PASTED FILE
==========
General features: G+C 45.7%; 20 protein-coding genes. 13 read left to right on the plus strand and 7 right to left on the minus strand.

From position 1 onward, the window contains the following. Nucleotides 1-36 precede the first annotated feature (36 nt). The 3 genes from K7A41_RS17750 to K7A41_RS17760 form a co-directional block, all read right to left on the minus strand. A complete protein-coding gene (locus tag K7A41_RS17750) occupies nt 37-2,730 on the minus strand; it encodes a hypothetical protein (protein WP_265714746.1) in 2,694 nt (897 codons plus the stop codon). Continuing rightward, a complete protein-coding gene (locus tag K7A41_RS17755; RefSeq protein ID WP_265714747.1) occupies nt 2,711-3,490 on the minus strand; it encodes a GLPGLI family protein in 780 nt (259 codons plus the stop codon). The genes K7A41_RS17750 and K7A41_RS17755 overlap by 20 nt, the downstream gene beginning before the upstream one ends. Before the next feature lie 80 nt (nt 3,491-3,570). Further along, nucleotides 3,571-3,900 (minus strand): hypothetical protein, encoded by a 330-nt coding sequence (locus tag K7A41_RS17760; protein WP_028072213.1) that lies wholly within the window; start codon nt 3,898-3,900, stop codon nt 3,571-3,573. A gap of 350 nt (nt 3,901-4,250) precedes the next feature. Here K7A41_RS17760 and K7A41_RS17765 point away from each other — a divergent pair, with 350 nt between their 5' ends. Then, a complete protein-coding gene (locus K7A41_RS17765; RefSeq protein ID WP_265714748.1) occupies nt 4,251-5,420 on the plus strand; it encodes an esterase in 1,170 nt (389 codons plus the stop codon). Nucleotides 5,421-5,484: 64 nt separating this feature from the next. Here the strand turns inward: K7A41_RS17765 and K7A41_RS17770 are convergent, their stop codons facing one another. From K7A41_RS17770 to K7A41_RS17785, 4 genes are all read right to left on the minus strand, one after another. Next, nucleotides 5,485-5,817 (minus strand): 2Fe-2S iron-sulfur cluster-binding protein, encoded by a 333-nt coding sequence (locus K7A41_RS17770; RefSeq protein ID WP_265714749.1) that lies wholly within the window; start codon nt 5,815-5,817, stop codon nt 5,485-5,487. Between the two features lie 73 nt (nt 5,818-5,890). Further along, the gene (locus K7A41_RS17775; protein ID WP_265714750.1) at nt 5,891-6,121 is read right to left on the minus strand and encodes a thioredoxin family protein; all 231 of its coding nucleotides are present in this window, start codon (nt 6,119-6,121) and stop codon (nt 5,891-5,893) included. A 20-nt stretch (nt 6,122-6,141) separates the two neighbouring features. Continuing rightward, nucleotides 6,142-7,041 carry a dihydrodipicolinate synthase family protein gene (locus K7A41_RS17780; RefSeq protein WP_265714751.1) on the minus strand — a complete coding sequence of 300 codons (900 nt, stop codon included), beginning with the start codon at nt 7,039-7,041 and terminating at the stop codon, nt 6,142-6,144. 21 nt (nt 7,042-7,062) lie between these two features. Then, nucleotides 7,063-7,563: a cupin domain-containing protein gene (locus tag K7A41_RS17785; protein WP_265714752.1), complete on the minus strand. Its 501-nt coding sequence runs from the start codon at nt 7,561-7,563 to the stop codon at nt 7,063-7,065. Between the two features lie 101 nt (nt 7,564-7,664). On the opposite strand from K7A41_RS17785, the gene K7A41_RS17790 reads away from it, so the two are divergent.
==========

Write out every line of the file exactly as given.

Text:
General features: G+C 45.7%; 20 protein-coding genes. 13 read left to right on the plus strand and 7 right to left on the minus strand.

From position 1 onward, the window contains the following. Nucleotides 1-36 precede the first annotated feature (36 nt). The 3 genes from K7A41_RS17750 to K7A41_RS17760 form a co-directional block, all read right to left on the minus strand. A complete protein-coding gene (locus tag K7A41_RS17750) occupies nt 37-2,730 on the minus strand; it encodes a hypothetical protein (protein WP_265714746.1) in 2,694 nt (897 codons plus the stop codon). Continuing rightward, a complete protein-coding gene (locus tag K7A41_RS17755; RefSeq protein ID WP_265714747.1) occupies nt 2,711-3,490 on the minus strand; it encodes a GLPGLI family protein in 780 nt (259 codons plus the stop codon). The genes K7A41_RS17750 and K7A41_RS17755 overlap by 20 nt, the downstream gene beginning before the upstream one ends. Before the next feature lie 80 nt (nt 3,491-3,570). Further along, nucleotides 3,571-3,900 (minus strand): hypothetical protein, encoded by a 330-nt coding sequence (locus tag K7A41_RS17760; protein WP_028072213.1) that lies wholly within the window; start codon nt 3,898-3,900, stop codon nt 3,571-3,573. A gap of 350 nt (nt 3,901-4,250) precedes the next feature. Here K7A41_RS17760 and K7A41_RS17765 point away from each other — a divergent pair, with 350 nt between their 5' ends. Then, a complete protein-coding gene (locus K7A41_RS17765; RefSeq protein ID WP_265714748.1) occupies nt 4,251-5,420 on the plus strand; it encodes an esterase in 1,170 nt (389 codons plus the stop codon). Nucleotides 5,421-5,484: 64 nt separating this feature from the next. Here the strand turns inward: K7A41_RS17765 and K7A41_RS17770 are convergent, their stop codons facing one another. From K7A41_RS17770 to K7A41_RS17785, 4 genes are all read right to left on the minus strand, one after another. Next, nucleotides 5,485-5,817 (minus strand): 2Fe-2S iron-sulfur cluster-binding protein, encoded by a 333-nt coding sequence (locus K7A41_RS17770; RefSeq protein ID WP_265714749.1) that lies wholly within the window; start codon nt 5,815-5,817, stop codon nt 5,485-5,487. Between the two features lie 73 nt (nt 5,818-5,890). Further along, the gene (locus K7A41_RS17775; protein ID WP_265714750.1) at nt 5,891-6,121 is read right to left on the minus strand and encodes a thioredoxin family protein; all 231 of its coding nucleotides are present in this window, start codon (nt 6,119-6,121) and stop codon (nt 5,891-5,893) included. A 20-nt stretch (nt 6,122-6,141) separates the two neighbouring features. Continuing rightward, nucleotides 6,142-7,041 carry a dihydrodipicolinate synthase family protein gene (locus K7A41_RS17780; RefSeq protein WP_265714751.1) on the minus strand — a complete coding sequence of 300 codons (900 nt, stop codon included), beginning with the start codon at nt 7,039-7,041 and terminating at the stop codon, nt 6,142-6,144. 21 nt (nt 7,042-7,062) lie between these two features. Then, nucleotides 7,063-7,563: a cupin domain-containing protein gene (locus tag K7A41_RS17785; protein WP_265714752.1), complete on the minus strand. Its 501-nt coding sequence runs from the start codon at nt 7,561-7,563 to the stop codon at nt 7,063-7,065. Between the two features lie 101 nt (nt 7,564-7,664). On the opposite strand from K7A41_RS17785, the gene K7A41_RS17790 reads away from it, so the two are divergent.